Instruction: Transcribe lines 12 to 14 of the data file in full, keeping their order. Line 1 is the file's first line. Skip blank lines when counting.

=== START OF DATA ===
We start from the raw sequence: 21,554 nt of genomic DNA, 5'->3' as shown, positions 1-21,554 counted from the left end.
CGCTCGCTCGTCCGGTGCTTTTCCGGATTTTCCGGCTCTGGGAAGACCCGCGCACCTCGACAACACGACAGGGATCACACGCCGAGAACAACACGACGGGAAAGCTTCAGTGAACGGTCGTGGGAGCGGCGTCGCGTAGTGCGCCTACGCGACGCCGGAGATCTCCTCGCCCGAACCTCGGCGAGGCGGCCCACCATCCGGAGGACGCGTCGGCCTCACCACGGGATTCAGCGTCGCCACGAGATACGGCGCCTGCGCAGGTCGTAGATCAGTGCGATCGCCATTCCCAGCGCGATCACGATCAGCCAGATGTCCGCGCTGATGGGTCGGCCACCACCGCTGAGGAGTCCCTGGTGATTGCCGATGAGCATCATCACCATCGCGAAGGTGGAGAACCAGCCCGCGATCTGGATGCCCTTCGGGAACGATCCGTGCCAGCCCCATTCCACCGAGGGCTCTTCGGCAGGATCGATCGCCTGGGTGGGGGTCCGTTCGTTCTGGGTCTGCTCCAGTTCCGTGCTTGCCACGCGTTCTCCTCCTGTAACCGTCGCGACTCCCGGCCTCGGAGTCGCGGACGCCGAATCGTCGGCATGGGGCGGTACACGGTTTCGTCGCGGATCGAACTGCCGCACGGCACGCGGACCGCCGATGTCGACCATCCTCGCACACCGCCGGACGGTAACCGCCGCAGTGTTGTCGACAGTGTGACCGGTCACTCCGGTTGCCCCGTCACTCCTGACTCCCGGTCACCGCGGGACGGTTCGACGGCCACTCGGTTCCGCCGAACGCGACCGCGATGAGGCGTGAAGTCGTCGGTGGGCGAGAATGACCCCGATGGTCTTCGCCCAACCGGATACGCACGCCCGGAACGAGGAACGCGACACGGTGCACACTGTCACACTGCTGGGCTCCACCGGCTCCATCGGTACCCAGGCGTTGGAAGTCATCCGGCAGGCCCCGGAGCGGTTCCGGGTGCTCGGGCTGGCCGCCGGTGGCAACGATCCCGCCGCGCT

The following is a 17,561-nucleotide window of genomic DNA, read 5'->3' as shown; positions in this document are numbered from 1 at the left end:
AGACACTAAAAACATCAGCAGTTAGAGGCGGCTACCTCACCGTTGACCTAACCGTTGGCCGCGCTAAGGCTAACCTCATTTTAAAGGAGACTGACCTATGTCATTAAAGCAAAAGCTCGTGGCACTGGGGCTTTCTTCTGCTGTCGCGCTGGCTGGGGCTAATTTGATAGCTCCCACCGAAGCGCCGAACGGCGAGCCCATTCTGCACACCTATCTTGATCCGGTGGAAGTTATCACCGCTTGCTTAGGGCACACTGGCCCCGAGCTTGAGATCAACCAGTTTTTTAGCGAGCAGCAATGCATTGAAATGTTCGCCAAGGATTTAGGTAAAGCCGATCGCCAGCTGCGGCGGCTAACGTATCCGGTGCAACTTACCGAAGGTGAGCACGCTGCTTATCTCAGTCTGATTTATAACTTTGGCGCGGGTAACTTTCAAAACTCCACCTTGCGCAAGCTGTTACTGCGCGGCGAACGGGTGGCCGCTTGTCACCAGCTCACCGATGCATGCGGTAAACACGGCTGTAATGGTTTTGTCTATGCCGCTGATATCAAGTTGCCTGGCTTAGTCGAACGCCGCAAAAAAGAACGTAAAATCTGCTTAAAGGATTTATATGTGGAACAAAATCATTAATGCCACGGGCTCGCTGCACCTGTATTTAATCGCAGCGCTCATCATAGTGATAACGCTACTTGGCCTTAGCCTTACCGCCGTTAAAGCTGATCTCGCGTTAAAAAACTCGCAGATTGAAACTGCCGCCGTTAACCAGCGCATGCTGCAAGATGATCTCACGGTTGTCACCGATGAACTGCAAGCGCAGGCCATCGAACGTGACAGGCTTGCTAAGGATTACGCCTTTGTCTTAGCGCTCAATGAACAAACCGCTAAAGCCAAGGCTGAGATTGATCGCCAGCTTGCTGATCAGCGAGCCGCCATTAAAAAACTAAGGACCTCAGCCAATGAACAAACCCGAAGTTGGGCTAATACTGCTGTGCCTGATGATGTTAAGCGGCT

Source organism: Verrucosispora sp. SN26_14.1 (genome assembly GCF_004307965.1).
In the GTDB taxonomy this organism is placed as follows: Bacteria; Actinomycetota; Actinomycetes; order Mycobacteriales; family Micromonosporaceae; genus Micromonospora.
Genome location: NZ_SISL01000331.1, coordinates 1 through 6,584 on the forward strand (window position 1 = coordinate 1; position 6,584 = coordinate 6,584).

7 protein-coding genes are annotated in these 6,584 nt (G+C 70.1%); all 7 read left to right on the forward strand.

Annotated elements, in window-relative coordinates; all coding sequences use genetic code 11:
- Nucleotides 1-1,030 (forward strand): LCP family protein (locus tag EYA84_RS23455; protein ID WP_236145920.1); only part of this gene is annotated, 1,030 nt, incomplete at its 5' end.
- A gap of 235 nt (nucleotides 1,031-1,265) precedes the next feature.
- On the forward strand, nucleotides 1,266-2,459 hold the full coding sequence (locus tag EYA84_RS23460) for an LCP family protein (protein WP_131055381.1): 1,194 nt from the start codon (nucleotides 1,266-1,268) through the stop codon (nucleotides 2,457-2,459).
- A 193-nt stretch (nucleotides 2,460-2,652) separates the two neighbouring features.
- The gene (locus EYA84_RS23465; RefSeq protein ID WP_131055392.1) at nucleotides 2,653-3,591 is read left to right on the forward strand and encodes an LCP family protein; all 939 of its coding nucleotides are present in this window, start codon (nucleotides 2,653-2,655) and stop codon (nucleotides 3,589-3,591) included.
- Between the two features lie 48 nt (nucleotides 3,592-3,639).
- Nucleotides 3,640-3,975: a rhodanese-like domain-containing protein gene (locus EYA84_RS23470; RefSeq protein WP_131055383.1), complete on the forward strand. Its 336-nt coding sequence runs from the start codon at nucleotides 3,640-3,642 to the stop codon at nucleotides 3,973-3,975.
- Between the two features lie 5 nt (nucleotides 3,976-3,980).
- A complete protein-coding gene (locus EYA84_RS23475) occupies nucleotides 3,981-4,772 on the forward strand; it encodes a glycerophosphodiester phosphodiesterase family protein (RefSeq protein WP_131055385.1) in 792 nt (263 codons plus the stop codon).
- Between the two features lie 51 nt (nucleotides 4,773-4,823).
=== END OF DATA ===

- On the forward strand, nucleotides 1,266-2,459 hold the full coding sequence (locus tag EYA84_RS23460) for an LCP family protein (protein WP_131055381.1): 1,194 nt from the start codon (nucleotides 1,266-1,268) through the stop codon (nucleotides 2,457-2,459).
- A 193-nt stretch (nucleotides 2,460-2,652) separates the two neighbouring features.
- The gene (locus EYA84_RS23465; RefSeq protein ID WP_131055392.1) at nucleotides 2,653-3,591 is read left to right on the forward strand and encodes an LCP family protein; all 939 of its coding nucleotides are present in this window, start codon (nucleotides 2,653-2,655) and stop codon (nucleotides 3,589-3,591) included.